Book Review: The Odyssey of a Soccer Junkie by Patrick Johnston

Odyssey: a long and eventful or adventurous journey or experience.

Junkie: a person with a compulsive habit or obsessive dependency on something.

Both the words odyssey and junkie form part of the title of this book by Patrick Johnson, and so their definitions provide a clue to readers of what is in store.

First though some background on the author. Patrick Johnston is an American who excelled as a goalkeeper whilst at Duke University and then pursued a professional career in England and the USA. Since that time Johnston has also worked as a building contractor and more recently as a freelance photojournalist and football coach.

In terms of format of the book, the 329 pages are divided up over 14 Chapters, with each (for the most part) focussing on a particular trip. It would have been good to see some images from his adventures included as this would have broken up the text, as would have starting new Chapters on a fresh page. The book would also have benefited from tighter proofreading which would have picked up on various typos ensuring for instance, the correct use of ‘to’ and ‘too’.

Of the content itself – by looking at the list of the excursions, the reader gets a significant clue as to Johnston’s particular obsession. So amongst the Chapter titles are the following; Mexico 1986, Italy 1990, France 1998, South Korea/Japan 2002, Germany 2006 and South Africa 2010 – all venues of the FIFA World Cup.

Quite simply, Patrick Johnston is a Soccer Junkie, with a particular penchant for World Cups.

In addition there are Chapters featuring the 2004 Copa America in Peru, the 2006/07 Argentinian League Play-offs, 2008 UEFA European Championship Finals in Austria/Switzerland and three trips to England for a variety of league and cup fixtures.

Johnston uses the device of a conversation with a passenger on the flight to South Africa in 2010 for the USA v Algeria World Cup fixture, to relate the story of his adventures. At the end of each Chapter, with Johnston having told the tale of his exploits, the passenger offers a reflective remark or observation, which rounds off each section of the book.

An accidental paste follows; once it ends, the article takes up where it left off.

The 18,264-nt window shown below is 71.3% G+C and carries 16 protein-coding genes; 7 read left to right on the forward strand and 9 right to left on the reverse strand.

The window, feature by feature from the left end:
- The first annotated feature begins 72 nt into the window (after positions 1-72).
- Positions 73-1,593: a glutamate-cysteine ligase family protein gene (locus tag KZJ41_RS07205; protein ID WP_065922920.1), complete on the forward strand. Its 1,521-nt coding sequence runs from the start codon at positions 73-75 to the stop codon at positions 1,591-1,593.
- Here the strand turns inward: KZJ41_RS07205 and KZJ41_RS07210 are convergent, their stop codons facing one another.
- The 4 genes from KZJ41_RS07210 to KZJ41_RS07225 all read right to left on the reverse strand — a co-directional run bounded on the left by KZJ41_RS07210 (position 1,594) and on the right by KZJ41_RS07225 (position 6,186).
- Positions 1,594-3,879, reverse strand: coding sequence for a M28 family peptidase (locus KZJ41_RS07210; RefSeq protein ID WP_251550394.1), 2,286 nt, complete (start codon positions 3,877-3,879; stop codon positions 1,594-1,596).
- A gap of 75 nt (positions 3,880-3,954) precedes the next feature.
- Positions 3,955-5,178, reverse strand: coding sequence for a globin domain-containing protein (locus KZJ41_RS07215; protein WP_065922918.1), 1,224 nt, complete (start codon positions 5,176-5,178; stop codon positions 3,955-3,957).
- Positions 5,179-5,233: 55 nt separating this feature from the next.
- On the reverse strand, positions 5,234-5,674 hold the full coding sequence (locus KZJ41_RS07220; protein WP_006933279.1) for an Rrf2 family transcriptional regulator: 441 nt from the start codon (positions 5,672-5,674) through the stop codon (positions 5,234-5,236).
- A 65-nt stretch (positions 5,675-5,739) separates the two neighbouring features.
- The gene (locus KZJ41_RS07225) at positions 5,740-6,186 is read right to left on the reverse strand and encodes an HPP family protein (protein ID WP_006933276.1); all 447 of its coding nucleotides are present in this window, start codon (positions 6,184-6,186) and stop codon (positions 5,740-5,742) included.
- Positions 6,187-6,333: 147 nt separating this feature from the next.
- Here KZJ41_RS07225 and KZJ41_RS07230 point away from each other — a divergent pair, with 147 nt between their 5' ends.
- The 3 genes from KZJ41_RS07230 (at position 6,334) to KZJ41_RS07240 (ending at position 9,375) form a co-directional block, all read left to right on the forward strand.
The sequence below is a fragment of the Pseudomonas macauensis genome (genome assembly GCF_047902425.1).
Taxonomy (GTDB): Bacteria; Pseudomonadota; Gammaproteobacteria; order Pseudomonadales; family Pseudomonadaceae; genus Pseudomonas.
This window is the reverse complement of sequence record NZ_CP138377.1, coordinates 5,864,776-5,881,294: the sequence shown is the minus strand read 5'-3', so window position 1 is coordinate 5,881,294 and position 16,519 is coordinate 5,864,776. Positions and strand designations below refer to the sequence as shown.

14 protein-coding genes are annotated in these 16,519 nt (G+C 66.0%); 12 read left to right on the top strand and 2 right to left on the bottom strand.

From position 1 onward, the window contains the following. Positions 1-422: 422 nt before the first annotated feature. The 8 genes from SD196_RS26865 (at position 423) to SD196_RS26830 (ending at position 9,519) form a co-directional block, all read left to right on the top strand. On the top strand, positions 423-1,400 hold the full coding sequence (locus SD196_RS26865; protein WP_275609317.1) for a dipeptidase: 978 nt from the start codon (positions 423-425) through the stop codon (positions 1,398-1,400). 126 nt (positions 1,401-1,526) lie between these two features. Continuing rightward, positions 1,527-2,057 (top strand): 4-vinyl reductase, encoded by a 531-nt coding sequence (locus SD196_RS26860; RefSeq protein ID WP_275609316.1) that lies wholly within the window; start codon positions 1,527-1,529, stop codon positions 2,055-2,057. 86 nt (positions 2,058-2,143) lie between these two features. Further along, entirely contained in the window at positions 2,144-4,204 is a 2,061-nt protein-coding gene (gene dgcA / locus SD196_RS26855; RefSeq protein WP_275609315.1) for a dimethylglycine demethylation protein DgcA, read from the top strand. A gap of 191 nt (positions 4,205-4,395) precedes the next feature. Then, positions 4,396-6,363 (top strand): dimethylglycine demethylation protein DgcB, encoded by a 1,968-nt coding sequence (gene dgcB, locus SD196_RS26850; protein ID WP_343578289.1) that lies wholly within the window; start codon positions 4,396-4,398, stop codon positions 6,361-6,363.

The Chapters are for the most part entertaining, with some of the stories bordering on the unbelievable. They all show that Johnston thrives on the buzz of just turning up at games and then attempting to get a ticket, with the notion of actually planning travel or accommodation often mere details besides the need to get his football fix.

In order to make this happen, Johnston is fortunate that he has connections. There is for instance his Uncle who is able to sort flights, another individual known only as the “Benefactor” who manages to provide World Cup tickets on some occasions and various friends and relatives living in a variety of countries across the globe able to provide a bed. In addition, the author also has more than his fair share of luck on occasions, although he might argue that this is down to experience, gleaned over years attending games.

There is no doubt that Johnston’s story is indeed an odyssey, with his adventures covering 24 years as he lays bare his football obsession.

However, there were issues and questions left answered. There is for instance the juxtaposition of his views on English football. On the one hand, Johnston professes his love of the game in England (through three visits in the book and also having adopted Newcastle United as his team), yet on the other is quick to portray all England fans as an undesirable mob to anyone that will listen.

In addition, there is the issue of ticket touts. They are an unwanted part of football as well as other sports. Their existence is only perpetuated by those willing to pay over the odds for tickets and those in organisations who are willing to sell tickets to the touts for profit. Johnston’s ‘adventure’ in some places relies on this trade and for me it’s not something I’m comfortable with. Whilst we live in a world where greed is considered as good and there is a profit to be made, then this will unfortunately continue.


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